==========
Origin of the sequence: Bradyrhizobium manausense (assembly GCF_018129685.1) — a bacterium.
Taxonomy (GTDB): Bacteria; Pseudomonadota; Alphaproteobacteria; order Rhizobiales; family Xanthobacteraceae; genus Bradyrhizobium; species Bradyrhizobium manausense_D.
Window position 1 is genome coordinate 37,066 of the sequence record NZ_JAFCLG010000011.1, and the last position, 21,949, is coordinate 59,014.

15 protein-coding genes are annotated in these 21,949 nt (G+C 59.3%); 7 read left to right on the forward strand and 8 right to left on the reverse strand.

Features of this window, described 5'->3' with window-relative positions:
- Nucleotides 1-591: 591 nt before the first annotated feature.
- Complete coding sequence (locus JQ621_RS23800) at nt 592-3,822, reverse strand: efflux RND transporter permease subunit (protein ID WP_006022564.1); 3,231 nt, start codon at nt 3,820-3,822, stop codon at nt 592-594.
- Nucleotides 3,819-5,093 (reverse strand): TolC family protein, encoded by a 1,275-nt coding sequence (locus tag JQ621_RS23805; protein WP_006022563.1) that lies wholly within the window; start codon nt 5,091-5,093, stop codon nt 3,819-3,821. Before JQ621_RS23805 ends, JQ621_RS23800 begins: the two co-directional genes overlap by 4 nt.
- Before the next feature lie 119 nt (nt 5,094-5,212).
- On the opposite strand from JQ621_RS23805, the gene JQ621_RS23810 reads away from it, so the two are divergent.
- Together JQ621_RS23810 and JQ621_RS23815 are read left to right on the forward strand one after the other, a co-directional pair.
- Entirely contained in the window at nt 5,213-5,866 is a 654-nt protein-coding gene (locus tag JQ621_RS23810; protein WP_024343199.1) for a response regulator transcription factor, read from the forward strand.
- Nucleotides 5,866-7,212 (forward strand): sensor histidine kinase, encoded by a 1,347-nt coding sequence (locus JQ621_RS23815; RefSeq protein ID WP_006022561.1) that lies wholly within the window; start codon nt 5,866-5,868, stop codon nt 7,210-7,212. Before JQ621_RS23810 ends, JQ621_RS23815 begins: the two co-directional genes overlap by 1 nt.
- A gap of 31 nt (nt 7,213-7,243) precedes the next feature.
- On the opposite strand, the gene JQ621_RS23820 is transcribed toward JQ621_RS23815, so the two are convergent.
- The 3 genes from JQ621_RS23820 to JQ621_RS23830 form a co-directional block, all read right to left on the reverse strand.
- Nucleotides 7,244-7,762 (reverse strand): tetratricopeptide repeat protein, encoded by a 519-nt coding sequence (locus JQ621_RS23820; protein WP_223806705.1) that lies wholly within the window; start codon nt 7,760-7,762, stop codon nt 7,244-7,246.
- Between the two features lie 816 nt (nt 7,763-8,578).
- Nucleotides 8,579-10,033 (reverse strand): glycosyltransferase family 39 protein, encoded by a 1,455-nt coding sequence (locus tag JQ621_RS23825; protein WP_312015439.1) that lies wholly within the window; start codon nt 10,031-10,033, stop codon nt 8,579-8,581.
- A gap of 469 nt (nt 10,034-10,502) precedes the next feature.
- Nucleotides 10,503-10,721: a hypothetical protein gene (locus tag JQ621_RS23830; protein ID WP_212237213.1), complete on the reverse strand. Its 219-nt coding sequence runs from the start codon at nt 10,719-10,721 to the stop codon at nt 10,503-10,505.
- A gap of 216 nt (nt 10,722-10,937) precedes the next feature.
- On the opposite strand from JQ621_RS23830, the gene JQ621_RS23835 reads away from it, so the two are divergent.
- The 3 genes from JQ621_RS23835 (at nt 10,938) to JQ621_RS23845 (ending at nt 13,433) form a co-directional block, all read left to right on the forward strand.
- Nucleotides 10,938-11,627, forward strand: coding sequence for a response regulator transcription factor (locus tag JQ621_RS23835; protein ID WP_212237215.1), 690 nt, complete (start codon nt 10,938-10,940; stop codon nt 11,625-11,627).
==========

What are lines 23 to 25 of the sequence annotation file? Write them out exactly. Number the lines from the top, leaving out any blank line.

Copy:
- On the opposite strand from JQ621_RS23830, the gene JQ621_RS23835 reads away from it, so the two are divergent.
- The 3 genes from JQ621_RS23835 (at nt 10,938) to JQ621_RS23845 (ending at nt 13,433) form a co-directional block, all read left to right on the forward strand.
- Nucleotides 10,938-11,627, forward strand: coding sequence for a response regulator transcription factor (locus tag JQ621_RS23835; protein ID WP_212237215.1), 690 nt, complete (start codon nt 10,938-10,940; stop codon nt 11,625-11,627).